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A country is defined by both might and culture

By Cai Hong | China Daily | Updated: 2017-11-25 10:26

A country is defined by both might and culture

Japan's Princess Mako arrives before a meeting with Paraguay's President Horacio Cartes at the presidential residence in Asuncion, Paraguay September 8, 2016. [Photo/Agencies]

Japan's imperial family has been catching the headlines in recent times. On Wednesday, Japan's Imperial Household Agency announced that 25-year-old Princess Mako, the eldest granddaughter of Emperor Akihito, will marry her college sweetheart Kei Komuro, a commoner, on Nov 4, 2018.

Under Japan's Imperial Household Law, which governs the succession of emperors, women born into the imperial family must officially leave it once they marry commoners. Mako's aunt, Sayako, the only daughter of Emperor Akihito, renounced her imperial title for love, tying the knot in 2005 with a town planner.

Mako's love story has melted the hearts of her peers and drawn praise from the Japanese people. But Emperor Akihito's is the more touchy story.

In a rare televised address in August 2016, the octogenarian emperor informed the nation of his desire to abdicate the throne due to failing health. But the Imperial Household Law, which has no provision for abdication, only allows posthumous succession.

Opinion polls have shown the vast majority of Japanese people sympathize with the emperor and respect his desire to retire, and the Japanese government and parliament have approved one-off legislation for his abdication. Eventually, a special panel will decide the dates for Emperor Akihito's abdication and the enthronement of his elder son, Crown Prince Naruhito.

Emperor Akihito would be the first living Japanese emperor to abdicate in 200 years. The emperor is a symbol of Japanese unity, but without any political power. His duties include constitutionally defined tasks such as the opening of parliament. The hallmark of the emperor's reign has been travels with Empress Michiko, including visits to domestic disaster sites to cheer the survivors, and trips to foreign countries to soothe the wounds of Japan's aggression before and during World War II.

The imperial couple visited Beijing, Xi'an and Shanghai in 1992. "I felt that most of the Chinese people hope for friendly relations between our two peoples," Emperor Akihito said in Shanghai on the eve of his departure for Tokyo. "If people deal sincerely with each other heart to heart, I believe borders can be bridged."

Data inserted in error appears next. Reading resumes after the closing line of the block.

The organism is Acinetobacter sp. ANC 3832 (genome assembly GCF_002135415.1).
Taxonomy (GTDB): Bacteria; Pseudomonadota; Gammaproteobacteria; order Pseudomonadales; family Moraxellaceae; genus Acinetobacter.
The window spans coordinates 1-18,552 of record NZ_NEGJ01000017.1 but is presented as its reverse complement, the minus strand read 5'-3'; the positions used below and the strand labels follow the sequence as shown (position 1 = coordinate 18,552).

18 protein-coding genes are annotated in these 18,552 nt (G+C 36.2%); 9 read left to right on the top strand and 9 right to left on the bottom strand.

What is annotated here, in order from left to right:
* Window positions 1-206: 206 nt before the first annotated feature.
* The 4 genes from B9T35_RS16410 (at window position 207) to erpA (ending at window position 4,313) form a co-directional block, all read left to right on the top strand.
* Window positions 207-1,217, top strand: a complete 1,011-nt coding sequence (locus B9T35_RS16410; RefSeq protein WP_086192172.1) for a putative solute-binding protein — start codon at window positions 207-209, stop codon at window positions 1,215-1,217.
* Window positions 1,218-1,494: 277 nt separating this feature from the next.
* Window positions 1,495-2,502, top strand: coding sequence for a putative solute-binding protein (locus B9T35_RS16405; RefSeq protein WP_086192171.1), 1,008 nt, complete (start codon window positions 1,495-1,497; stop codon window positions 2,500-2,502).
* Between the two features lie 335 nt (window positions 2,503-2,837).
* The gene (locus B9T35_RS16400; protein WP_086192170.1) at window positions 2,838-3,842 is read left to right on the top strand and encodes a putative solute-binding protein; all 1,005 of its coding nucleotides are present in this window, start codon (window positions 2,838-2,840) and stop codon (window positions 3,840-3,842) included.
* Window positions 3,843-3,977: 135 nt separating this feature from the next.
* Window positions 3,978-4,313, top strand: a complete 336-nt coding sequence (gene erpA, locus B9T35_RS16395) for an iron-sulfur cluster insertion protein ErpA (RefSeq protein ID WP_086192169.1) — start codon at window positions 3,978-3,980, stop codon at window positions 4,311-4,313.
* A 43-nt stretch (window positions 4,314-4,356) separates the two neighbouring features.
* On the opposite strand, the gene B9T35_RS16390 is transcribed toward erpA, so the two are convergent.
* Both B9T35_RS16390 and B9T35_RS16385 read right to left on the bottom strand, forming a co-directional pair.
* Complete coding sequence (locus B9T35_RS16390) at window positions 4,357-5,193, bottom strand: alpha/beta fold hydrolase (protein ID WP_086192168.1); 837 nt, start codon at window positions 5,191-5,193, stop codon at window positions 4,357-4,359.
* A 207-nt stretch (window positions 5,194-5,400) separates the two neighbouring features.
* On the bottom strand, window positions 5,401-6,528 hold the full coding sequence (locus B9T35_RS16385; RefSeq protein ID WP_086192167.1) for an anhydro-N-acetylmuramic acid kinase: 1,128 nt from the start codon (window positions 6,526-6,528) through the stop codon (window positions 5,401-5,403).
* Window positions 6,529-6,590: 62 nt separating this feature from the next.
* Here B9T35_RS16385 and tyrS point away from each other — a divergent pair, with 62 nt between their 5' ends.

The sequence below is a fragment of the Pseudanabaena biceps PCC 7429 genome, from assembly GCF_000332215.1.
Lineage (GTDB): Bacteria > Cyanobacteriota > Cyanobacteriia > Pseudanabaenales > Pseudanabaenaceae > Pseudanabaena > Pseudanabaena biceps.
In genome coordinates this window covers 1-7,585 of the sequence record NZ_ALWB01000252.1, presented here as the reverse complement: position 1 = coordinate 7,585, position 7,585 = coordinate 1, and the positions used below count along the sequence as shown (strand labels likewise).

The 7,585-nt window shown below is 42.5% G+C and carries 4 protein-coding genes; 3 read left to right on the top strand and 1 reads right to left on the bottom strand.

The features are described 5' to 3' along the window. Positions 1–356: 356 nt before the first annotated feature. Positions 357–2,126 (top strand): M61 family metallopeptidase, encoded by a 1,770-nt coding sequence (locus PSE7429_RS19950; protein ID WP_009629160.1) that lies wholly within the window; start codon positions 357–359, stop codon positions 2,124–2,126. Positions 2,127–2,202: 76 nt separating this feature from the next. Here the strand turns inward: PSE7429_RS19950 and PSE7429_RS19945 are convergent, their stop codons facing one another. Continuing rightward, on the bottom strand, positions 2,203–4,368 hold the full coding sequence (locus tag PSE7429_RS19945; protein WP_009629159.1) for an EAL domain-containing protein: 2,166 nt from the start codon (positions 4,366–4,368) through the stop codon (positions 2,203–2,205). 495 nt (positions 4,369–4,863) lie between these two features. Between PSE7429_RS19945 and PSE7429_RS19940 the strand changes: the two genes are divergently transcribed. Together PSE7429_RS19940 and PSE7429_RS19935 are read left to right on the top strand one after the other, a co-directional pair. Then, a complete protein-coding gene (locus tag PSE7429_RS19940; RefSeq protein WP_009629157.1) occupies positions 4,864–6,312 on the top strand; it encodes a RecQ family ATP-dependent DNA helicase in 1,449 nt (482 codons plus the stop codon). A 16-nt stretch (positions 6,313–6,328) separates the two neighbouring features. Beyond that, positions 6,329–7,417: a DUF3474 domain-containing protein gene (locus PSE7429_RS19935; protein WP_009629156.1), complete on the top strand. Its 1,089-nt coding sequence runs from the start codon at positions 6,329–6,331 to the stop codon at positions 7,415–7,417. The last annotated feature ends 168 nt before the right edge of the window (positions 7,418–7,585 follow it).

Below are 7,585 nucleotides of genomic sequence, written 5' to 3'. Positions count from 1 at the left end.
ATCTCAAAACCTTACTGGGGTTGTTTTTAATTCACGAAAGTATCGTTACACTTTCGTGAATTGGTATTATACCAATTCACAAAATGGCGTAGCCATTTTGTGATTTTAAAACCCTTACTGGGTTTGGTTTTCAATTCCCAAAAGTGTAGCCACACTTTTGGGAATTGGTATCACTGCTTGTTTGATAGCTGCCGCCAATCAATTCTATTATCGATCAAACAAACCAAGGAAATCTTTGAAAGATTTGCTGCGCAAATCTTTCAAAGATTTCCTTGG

Now that Emperor Akihito is set to abdicate, the Japanese government and business organizations have tons of work to do to prepare for a new era. Despite using the Gregorian calendar in most aspects of everyday life, Japan has maintained its ancient imperial-era system in which a new emperor ushers in a new era that the Japanese Cabinet defines in two auspicious Chinese characters.

The current era is Heisei, which began in 1989 when Emperor Akihito succeeded to the throne upon the death of his father Hirohito. This is the 29th year of Emperor Akihito's reign, or Heisei 29. Heisei literally means "achieving peace".

Many institutions, such as banks, city halls and driving schools, are not interested in your date of birth according to the Gregorian calendar; they need you to put your date of birth according to the imperial calendar on their forms. Of course, their employees are ready to help if you have difficulty in figuring out what year of the Japanese imperial era you were born in.

The Japanese government is expected to announce the name of the new era months before Emperor Akihito abdicates, allowing time for the switch to be made in official forms, calendars and computer programs. The government is considering April 30, 2019, as the most suitable date for the emperor to abdicate, the Japanese media reported, and Prince Naruhito to be enthroned the following day.

Though a change in the imperial era causes some inconvenience to the Japanese people, it also helps them to cherish their history and tradition. A country is known for its economic prowess as much as its culture.

The author is China Daily Tokyo bureau chief. caihong@chinadaily.com.cn

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